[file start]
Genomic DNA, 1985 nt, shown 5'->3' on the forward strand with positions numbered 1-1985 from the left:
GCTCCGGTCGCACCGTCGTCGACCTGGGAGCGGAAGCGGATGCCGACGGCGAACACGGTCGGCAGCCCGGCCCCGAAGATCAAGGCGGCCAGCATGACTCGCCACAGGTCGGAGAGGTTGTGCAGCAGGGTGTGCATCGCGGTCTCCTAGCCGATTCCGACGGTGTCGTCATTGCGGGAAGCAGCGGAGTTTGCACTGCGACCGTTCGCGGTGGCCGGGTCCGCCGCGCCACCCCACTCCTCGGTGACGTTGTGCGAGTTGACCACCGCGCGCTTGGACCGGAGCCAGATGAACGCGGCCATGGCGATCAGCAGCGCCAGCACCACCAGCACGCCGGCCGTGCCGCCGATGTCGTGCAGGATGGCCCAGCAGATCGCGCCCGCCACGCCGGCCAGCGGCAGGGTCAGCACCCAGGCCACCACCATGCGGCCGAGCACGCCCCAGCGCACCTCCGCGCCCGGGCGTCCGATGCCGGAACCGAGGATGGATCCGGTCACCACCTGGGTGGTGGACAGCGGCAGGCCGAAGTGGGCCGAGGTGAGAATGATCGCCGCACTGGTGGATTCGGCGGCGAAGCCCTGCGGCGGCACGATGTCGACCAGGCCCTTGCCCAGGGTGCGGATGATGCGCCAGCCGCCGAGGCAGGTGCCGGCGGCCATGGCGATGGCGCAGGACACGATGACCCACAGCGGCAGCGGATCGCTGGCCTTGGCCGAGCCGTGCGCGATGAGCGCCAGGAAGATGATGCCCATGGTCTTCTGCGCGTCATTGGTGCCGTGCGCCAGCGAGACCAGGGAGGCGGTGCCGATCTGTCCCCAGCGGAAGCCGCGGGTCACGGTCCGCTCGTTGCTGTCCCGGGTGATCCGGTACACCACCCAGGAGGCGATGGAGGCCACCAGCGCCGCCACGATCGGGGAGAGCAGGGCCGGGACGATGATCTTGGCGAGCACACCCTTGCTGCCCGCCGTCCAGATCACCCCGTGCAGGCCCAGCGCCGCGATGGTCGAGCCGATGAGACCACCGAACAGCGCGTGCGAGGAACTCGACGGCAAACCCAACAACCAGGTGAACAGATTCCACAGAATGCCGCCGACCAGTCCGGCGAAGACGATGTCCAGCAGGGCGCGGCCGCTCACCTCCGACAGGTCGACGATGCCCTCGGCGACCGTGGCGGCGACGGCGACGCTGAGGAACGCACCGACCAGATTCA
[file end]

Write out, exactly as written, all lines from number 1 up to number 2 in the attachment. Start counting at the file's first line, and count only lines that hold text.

Genomic DNA, 1985 nt, shown 5'->3' on the forward strand with positions numbered 1-1985 from the left:
GCTCCGGTCGCACCGTCGTCGACCTGGGAGCGGAAGCGGATGCCGACGGCGAACACGGTCGGCAGCCCGGCCCCGAAGATCAAGGCGGCCAGCATGACTCGCCACAGGTCGGAGAGGTTGTGCAGCAGGGTGTGCATCGCGGTCTCCTAGCCGATTCCGACGGTGTCGTCATTGCGGGAAGCAGCGGAGTTTGCACTGCGACCGTTCGCGGTGGCCGGGTCCGCCGCGCCACCCCACTCCTCGGTGACGTTGTGCGAGTTGACCACCGCGCGCTTGGACCGGAGCCAGATGAACGCGGCCATGGCGATCAGCAGCGCCAGCACCACCAGCACGCCGGCCGTGCCGCCGATGTCGTGCAGGATGGCCCAGCAGATCGCGCCCGCCACGCCGGCCAGCGGCAGGGTCAGCACCCAGGCCACCACCATGCGGCCGAGCACGCCCCAGCGCACCTCCGCGCCCGGGCGTCCGATGCCGGAACCGAGGATGGATCCGGTCACCACCTGGGTGGTGGACAGCGGCAGGCCGAAGTGGGCCGAGGTGAGAATGATCGCCGCACTGGTGGATTCGGCGGCGAAGCCCTGCGGCGGCACGATGTCGACCAGGCCCTTGCCCAGGGTGCGGATGATGCGCCAGCCGCCGAGGCAGGTGCCGGCGGCCATGGCGATGGCGCAGGACACGATGACCCACAGCGGCAGCGGATCGCTGGCCTTGGCCGAGCCGTGCGCGATGAGCGCCAGGAAGATGATGCCCATGGTCTTCTGCGCGTCATTGGTGCCGTGCGCCAGCGAGACCAGGGAGGCGGTGCCGATCTGTCCCCAGCGGAAGCCGCGGGTCACGGTCCGCTCGTTGCTGTCCCGGGTGATCCGGTACACCACCCAGGAGGCGATGGAGGCCACCAGCGCCGCCACGATCGGGGAGAGCAGGGCCGGGACGATGATCTTGGCGAGCACACCCTTGCTGCCCGCCGTCCAGATCACCCCGTGCAGGCCCAGCGCCGCGATGGTCGAGCCGATGAGACCACCGAACAGCGCGTGCGAGGAACTCGACGGCAAACCCAACAACCAGGTGAACAGATTCCACAGAATGCCGCCGACCAGTCCGGCGAAGACGATGTCCAGCAGGGCGCGGCCGCTCACCTCCGACAGGTCGACGATGCCCTCGGCGACCGTGGCGGCGACGGCGACGCTGAGGAACGCACCGACCAGATTCA